As the wins piled up and the winning streak, which is now at 40, grew, Royal stayed the course. The goal has always been to win the last game of the season and they stand at the threshold with a great opponent standing between them and three-peat.

Royal wears the crown and as in any heavyweight title fight, it’s theirs until someone knocks the champ out.

The numbers are as impressive as the players putting them up. Meridian quarterback Simon Burkett, who has committed to Eastern Washington University, goes into the game having completed 213-of-358 passes for 3,563 yards and 43 touchdowns. The 6-foot-3, 185-pound senior, is a key to the Trojans offensive game plan, because he also has 583 yards rushing with 10 touchdowns. Burkett has accounted for 53 Meridian touchdowns. He’s also thrown 11 pass interceptions.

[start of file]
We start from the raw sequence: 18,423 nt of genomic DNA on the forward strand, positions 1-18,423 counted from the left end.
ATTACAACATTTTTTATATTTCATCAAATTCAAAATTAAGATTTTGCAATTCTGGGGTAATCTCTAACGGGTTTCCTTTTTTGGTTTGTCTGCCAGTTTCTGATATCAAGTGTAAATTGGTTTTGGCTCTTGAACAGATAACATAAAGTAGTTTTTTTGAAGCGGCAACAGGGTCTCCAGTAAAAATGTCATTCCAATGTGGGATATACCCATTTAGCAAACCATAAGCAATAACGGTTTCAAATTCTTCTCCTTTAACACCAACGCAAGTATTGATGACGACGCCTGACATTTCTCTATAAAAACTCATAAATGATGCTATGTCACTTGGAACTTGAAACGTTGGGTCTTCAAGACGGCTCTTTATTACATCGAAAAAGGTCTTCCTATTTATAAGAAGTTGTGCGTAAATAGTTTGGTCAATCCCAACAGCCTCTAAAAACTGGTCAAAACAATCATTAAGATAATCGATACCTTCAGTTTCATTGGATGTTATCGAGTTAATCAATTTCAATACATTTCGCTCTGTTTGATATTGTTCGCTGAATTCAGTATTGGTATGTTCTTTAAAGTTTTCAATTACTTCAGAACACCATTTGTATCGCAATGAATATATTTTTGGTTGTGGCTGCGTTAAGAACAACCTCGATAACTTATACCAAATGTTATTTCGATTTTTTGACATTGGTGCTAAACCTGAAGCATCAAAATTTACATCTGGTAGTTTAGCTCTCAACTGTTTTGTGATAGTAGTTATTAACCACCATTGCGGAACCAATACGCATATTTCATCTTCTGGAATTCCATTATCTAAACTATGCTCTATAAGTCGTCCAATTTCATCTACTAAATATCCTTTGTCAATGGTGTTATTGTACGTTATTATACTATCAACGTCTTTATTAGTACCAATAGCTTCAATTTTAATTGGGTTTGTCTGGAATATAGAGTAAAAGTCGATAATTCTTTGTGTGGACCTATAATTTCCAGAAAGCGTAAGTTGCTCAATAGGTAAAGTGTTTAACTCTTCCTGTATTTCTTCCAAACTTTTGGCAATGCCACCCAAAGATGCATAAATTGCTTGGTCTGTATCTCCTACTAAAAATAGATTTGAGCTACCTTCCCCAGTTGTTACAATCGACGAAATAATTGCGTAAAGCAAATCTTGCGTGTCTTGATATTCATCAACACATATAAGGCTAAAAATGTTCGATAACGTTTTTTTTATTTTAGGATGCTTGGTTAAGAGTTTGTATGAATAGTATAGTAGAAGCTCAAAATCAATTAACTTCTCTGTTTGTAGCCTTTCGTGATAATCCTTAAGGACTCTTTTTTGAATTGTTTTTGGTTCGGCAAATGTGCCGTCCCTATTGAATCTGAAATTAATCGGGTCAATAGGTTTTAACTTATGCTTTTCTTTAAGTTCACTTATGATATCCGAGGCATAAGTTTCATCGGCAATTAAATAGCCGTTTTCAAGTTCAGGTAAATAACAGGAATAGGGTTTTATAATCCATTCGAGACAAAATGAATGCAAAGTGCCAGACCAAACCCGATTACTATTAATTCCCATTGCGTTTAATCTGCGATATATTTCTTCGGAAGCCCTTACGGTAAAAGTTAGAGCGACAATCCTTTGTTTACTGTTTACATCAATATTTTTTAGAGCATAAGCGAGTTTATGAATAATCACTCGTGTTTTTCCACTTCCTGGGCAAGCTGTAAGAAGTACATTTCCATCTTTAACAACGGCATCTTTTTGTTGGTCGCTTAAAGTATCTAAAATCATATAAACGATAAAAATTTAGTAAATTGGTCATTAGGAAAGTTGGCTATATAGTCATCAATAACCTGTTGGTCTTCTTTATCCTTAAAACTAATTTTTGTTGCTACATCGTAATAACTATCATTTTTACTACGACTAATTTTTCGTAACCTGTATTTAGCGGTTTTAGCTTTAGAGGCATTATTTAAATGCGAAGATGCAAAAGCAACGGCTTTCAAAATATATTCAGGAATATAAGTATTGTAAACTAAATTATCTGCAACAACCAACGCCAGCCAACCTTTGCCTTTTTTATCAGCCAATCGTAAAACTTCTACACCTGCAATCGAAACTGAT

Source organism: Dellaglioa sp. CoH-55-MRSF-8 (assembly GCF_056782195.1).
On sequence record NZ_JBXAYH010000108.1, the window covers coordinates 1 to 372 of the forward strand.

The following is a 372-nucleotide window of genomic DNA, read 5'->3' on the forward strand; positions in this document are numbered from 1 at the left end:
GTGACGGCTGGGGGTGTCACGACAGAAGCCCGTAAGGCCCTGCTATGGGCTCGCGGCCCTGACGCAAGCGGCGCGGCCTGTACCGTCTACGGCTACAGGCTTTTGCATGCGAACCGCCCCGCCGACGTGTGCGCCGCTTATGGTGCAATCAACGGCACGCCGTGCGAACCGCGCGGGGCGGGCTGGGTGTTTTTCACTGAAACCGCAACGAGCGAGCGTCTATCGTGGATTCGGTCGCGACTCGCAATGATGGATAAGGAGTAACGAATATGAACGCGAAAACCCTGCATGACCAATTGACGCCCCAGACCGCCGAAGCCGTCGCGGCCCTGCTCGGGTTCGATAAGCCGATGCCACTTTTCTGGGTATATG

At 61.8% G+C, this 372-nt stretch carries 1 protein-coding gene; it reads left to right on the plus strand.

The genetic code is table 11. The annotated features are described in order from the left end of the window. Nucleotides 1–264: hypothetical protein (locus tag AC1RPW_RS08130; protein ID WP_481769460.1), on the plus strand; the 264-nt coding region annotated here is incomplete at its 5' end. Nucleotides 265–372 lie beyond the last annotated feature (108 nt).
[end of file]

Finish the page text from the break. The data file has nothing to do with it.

“We need to get to him a few times and get him out of rhythm,” said Allred, whose defense has registered 14 sacks in 13 games. “We need to keep him contained. I think winning the line of scrimmage is really important. There’s a lot of things we need to do and winning the line of scrimmage is a big one.”

The Royal defense goes into the game allowing just 3.46 points a game with eight shutouts in 13 contests. The Knights have outscored their opponents 309-to-21 since Connell scored the first touchdown of the season against them seven weeks into the schedule. Their run to the Dome included two shutouts and a late score (Freeman 35-0), (Okanogan 49-0) and (Newport 35-7).

They play lockdown defense behind an offense averaging 56.6 points a game, and it all starts up front.


Friday morning the Tri-City Herald ran their pregame story, “Greatness achieved: Royal’s 40-game win streak, third straight 1A title on the line.”

There may come a time when Royal City is a destination spot for football coaches in search of the secret to success.